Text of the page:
All moving objects that we see around us e.g., a car, a ball thrown in the air etc., move along definite paths. Hence their position and velocity can be measured accurately at any instant of time. Is it possible for subatomic particle also?

As a consequence of dual nature of matter, Heisenberg, in 1927 gave a principle about the uncertainties in simultaneous measurement of position and momentum (mass × velocity) of small particles.

**This principle states **

“It is impossible to measure simultaneously the position and momentum of a small microscopic moving particle with absolute accuracy or certainty” i.e., if an attempt is made to measure any one of these two quantities with higher accuracy, the other becomes less accurate.

The product of the uncertainty in position (Δx) and the uncertainty in the momentum (Δp = m.Δv where m is the mass of the particle and Δv is the uncertainty in velocity) is equal to or greater than h/4π where h is the Planck’s constant.

Thus, the mathematical expression for the Heisenberg’s uncertainty principle is simply written as

$\large \Delta x . \Delta p \ge \frac{h}{4\pi} $

### Explanation of Heisenberg’s uncertainty principle:

Suppose we attempt to measure both the position and momentum of an electron, to pinpoint the position of the electron we have to use light so that the photon of light strikes the electron and the reflected photon is seen in the microscope.

As a result of the hitting, the position as well as the velocity of the electron are disturbed. The accuracy with which the position of the particle can be measured depends upon the wavelength of the light used. The uncertainty in position is ± λ .

The shorter the wavelength, the greater is the accuracy. But shorter wavelength means higher frequency and hence higher energy. This high energy photon on striking the electron changes its speed as well as direction. But this is not true for macroscopic moving particle.

Hence Heisenberg’s uncertainty principle is not applicable to macroscopic particles

Question : Why electron cannot exist inside the nucleus according to Heisenberg’s uncertainty principle ?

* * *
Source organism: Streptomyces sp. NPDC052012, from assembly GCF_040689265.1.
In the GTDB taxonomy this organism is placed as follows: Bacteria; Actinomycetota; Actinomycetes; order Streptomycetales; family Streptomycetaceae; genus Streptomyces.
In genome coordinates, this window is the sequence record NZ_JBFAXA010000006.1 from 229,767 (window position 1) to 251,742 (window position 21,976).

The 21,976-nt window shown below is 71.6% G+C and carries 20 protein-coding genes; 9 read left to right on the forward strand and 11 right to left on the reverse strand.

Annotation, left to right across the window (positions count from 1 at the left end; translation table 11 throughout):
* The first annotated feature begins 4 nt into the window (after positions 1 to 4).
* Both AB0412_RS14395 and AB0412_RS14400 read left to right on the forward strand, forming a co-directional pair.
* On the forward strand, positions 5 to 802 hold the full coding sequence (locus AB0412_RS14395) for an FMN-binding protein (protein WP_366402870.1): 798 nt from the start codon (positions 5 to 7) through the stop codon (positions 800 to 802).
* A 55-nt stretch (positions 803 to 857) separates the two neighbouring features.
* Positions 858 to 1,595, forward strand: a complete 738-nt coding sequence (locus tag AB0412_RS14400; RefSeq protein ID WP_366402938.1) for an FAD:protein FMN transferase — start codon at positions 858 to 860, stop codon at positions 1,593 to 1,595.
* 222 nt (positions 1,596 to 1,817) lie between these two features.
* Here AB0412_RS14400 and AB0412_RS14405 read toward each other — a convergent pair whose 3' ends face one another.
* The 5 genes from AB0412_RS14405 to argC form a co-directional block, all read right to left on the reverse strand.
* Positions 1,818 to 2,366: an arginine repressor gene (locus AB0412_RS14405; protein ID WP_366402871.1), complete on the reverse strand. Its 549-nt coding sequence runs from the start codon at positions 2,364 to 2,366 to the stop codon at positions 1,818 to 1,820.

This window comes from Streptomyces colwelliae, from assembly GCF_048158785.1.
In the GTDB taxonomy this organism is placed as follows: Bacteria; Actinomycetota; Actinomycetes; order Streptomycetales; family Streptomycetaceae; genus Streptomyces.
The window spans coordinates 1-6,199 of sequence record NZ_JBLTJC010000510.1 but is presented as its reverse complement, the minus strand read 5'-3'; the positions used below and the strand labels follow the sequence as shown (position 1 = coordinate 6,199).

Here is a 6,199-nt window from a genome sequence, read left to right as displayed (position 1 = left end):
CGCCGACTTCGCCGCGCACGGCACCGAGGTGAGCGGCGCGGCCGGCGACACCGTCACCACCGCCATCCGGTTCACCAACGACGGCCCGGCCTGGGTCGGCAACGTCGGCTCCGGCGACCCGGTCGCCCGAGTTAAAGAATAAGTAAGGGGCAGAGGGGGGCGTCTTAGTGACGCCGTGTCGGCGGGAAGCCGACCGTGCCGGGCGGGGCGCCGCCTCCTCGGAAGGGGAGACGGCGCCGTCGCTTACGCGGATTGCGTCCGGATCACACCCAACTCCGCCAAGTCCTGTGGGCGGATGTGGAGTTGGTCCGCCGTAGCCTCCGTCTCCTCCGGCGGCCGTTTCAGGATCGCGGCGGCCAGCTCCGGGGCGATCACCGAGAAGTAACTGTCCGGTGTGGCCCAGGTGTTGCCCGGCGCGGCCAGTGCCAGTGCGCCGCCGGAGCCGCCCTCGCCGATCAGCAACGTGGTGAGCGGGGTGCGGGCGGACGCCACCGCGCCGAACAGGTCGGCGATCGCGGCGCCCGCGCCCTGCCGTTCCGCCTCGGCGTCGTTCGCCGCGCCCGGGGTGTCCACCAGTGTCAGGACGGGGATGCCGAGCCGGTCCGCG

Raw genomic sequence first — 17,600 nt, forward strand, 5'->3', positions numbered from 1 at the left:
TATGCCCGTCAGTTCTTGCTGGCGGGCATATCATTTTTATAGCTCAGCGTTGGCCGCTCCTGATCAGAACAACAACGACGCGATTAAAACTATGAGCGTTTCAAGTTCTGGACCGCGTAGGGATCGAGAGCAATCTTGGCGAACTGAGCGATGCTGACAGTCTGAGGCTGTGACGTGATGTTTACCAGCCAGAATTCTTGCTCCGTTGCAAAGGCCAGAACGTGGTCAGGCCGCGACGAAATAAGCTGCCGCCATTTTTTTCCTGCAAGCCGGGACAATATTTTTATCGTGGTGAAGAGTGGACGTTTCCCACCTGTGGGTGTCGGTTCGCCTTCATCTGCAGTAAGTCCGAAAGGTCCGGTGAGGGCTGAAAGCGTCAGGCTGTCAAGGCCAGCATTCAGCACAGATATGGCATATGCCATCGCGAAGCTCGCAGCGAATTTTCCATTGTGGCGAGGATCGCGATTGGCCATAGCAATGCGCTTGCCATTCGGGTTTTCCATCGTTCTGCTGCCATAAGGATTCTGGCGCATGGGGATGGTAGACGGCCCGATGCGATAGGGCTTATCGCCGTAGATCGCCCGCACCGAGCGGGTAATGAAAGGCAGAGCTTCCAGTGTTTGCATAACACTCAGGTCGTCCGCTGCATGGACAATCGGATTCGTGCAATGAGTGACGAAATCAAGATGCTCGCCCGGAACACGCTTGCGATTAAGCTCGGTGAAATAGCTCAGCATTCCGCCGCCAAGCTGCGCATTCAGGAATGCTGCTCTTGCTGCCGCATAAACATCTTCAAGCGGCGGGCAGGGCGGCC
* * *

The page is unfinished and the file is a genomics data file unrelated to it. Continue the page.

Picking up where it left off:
Sol: Diameter of the atomic nucleus is of the order of 10^{–15} m

The maximum uncertainty in the position of electron is 10^{–15} m

Mass of electron = 9.1 × 10^{–31} kg

$\large \Delta x . \Delta p = \frac{h}{4\pi}$

$\large \Delta x . ( m \Delta v ) = \frac{h}{4\pi}$

$\large \Delta v = \frac{h}{4\pi} . \frac{1}{\Delta x m}$

$\large \Delta v = \frac{6.63 \times 10^{-34}}{4 \times 3.14} . \frac{1}{10^{-15} \times 9.1 \times 10^{-31}}$

Δv = 5.80 × 10^{10} ms^{–1}

This value is much higher than the velocity of light and hence not possible.

### Quantum Mechanical Model of atom:

The atomic model which is based on the particle and wave nature of the electron is known as wave or quantum mechanical model of the atom.

This was developed by Ervin Schrodinger in 1926. This model describes the electron as a three dimensioinal wave in the electronic field of positively charged nucleus.

Schrodinger derived an equation which describes wave motion of an electron. The differential equation is

$\Large \frac{d^2 \psi}{dx^2} + \frac{d^2 \psi}{dy^2} + \frac{d^2 \psi}{dz^2} + \frac{8\pi^2 m}{h^2} (E-V)\psi = 0$

where x, y, z are certain coordinates of the electron, m = mass of the electron E = total energy of the electron. V = potential energy of the electron; h = planck’s constant and Ψ (psi) = wave function of the electron.

** Significance of Ψ** :The wave function may be regarded as the amplitude function expressed in terms of coordinates x, y and z. The wave function may have positive or negative values depending upon the value of coordinates.

The main aim of Schrodinger equation is to give solution for probability approach. When the equation is solved, it is observed that for some regions of space the value of ** Ψ** is negative.

But the probability must be always positive and cannot be negative, it is thus, proper to use *Ψ*^{2} in favour of ** Ψ **.

*Significance of Ψ*^{2}:*Ψ*^{2} is a probability factor. It describes the probability of finding an electron within a small space. The space in which there is maximum probability of finding an electron is termed as orbital.

The important point of the solution of the wave equation is that it provides a set of numbers called quantum numbers which describe energies of the electron in atoms, information about the shapes and orientations of the most probable distribution of electrons around nucleus.